DEHART: I don't really like that term because I believe that people inherently aren't hard to count. The systems that were created to count them aren't doing a good job.

(SOUNDBITE OF ARCHIVED RECORDING)

UNIDENTIFIED PERSON: Three-fifths - that's all we were counted for.

WANG: Fair Count recently launched a campaign in Georgia called Black Men Count with a video that addresses census history before the Civil War, when an enslaved person was counted as just three-fifths of a free person.

ED REED: That resonates with, I think, a lot of people. They remember what that meant when they learned about it in history class.

WANG: Ed Reed is Fair Count's program director.

REED: But we have an opportunity to be counted and to show up. I mean, if we don't, then we're losing money. We're also losing power in terms of influence and representation.

WANG: That's the message Fair Count is trying to spread ahead of the mainly online census by installing Internet hot spots in places where people gather with trusted community leaders, like at this barbershop in Cuthbert, Ga., called Unique Images. It's owned by Frederick Cannon.

FREDERICK CANNON: This is what a barbershop is. It used to be to the point where you could go and get a tooth pulled or get a bandage or whatever. The barbershop was everything.

WANG: So why not get counted and get a job here, too?

CANNON: That sounds good. You know, it's a win-win situation.

WANG: Cannon says, in a town where some park outside the library to catch the Internet signal, offering free Wi-Fi at the barbershop could help beyond the 2020 census. Still, Raekwon Daniels, a barber at Unique Images, says it's going to take a lot of work to get more people to care about a count that Daniels sees as critical to his community's future.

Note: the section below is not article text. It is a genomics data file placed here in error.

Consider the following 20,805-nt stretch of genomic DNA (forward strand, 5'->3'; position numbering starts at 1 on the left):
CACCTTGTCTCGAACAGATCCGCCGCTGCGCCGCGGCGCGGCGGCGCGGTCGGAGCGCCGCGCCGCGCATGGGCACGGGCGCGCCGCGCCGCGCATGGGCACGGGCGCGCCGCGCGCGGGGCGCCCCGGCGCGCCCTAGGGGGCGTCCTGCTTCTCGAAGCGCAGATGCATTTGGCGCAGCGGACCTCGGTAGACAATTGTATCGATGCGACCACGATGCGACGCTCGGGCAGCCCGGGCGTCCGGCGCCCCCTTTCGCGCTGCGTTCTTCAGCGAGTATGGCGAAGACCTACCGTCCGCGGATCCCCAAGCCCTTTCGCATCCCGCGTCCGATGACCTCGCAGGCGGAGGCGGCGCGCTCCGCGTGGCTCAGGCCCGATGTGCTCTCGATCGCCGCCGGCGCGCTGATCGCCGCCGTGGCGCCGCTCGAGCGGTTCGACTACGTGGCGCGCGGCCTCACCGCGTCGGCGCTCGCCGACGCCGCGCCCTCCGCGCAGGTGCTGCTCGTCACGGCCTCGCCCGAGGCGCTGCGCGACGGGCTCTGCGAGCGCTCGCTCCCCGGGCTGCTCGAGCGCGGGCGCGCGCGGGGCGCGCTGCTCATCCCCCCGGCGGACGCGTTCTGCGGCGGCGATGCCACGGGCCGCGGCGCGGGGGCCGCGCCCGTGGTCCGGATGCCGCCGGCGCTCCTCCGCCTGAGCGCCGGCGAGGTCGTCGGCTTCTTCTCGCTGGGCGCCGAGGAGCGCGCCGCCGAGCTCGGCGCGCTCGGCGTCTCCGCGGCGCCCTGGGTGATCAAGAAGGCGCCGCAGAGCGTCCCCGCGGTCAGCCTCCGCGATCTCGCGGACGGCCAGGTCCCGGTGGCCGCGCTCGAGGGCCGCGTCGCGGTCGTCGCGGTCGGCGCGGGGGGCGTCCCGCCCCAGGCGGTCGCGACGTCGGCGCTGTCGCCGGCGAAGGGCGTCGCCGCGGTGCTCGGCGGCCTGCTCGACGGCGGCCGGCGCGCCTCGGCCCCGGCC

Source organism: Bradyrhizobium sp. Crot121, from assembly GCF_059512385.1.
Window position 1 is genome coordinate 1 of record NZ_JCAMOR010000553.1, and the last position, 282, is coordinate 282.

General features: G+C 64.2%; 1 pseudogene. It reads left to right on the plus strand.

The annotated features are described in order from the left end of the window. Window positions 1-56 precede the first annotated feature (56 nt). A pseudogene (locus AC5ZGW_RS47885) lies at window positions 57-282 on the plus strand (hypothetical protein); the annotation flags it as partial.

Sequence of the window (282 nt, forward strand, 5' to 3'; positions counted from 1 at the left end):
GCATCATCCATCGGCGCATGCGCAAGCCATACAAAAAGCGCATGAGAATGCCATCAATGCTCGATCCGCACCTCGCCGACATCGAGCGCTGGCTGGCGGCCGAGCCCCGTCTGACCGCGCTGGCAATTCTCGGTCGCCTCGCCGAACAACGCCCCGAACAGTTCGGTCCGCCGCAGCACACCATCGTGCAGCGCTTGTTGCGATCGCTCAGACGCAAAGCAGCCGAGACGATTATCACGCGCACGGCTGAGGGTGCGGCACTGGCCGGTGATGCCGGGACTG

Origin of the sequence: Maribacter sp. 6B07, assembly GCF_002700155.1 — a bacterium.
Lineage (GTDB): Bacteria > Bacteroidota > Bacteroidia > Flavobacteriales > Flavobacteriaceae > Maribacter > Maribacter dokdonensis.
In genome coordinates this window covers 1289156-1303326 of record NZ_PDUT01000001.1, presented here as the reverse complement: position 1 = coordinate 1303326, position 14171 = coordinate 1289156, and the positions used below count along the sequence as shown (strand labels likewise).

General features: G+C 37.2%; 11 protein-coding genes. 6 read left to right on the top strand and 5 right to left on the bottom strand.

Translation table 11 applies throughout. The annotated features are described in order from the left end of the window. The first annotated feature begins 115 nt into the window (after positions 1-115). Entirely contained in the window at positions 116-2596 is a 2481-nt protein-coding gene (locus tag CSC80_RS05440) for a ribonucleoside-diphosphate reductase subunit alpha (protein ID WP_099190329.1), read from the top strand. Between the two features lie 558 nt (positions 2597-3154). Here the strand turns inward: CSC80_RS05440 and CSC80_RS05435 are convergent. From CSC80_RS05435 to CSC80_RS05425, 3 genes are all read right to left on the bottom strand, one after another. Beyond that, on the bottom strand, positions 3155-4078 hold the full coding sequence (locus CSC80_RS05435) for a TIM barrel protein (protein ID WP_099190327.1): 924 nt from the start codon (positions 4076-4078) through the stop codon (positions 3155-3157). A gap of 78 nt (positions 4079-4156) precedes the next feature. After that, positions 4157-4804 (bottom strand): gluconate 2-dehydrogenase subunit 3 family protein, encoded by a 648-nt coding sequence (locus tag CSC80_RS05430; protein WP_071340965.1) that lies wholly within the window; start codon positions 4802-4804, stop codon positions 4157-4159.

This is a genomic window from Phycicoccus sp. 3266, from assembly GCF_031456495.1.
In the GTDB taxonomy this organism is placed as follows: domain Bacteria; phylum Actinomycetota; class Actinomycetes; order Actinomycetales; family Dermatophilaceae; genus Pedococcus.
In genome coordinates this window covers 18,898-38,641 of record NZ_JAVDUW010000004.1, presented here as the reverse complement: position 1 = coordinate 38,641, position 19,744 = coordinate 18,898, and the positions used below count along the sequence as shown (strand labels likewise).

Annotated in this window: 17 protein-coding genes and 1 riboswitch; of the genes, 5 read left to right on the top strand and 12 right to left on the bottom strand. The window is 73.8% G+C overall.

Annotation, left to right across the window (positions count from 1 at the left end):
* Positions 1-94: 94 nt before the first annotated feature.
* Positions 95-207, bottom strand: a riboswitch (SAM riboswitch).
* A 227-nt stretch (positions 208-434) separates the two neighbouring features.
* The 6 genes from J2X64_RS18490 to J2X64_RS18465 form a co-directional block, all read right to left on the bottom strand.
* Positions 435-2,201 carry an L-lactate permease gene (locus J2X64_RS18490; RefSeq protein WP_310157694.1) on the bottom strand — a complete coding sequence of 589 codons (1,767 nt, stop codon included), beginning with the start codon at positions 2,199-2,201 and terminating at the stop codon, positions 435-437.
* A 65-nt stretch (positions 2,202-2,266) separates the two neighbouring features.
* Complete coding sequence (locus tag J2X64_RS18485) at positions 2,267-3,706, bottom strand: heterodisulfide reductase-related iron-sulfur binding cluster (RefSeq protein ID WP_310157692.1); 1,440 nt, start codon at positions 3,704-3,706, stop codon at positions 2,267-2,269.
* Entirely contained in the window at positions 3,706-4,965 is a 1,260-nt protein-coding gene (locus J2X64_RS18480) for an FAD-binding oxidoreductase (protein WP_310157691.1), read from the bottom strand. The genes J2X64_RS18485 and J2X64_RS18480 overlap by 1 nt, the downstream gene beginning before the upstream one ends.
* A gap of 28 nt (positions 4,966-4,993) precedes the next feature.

Do you think your friends, people you know are thinking that way?

RAEKWON DANIELS: Probably right now, no, sir. But I'm going to make sure to get it in their head to do it.

WANG: Daniels says some people may treat the census like another election they can skip.

People think they can put it off, but...

DANIELS: They really can't.

WANG: The whole decade.

DANIELS: Yeah. You'll be old, might be gone - man, ain't no telling what might happen.

WANG: Apathy and distrust towards the government are two major barriers to getting people to take part in the census, especially among communities of color. Fair Count is trying to find ways to talk through people's concerns, says Jeanine Abrams McLean, Stacey Abrams' sister and Fair Count's vice president.

JEANINE ABRAMS MCLEAN: How many people fully trust that your data will be safe when you complete the census? I do because I know what they're doing. But I also know that there are lots of people who don't trust putting their information out for the government to have.

WANG: McLean recently led a training in Washington, D.C., for college students who are gathering data to build maps that show the digital divide in states beyond Georgia. McLean says Fair Count plans to use the maps to guide census outreach to communities of color across the country with the help of the Congressional Black Caucus Foundation.

Is there enough time to do this planning?

ABRAMS MCLEAN: There's never enough time, but we'll make it work. But no, I definitely think there's enough time. I knew coming into this that this was a massive effort that needed to be undertaken.

WANG: But the pressure is on, with the 2020 census fully underway in just over 100 days.

Hansi Lo Wang, NPR News.

(SOUNDBITE OF HANDBOOK'S "BRONZES") Transcript provided by NPR, Copyright NPR.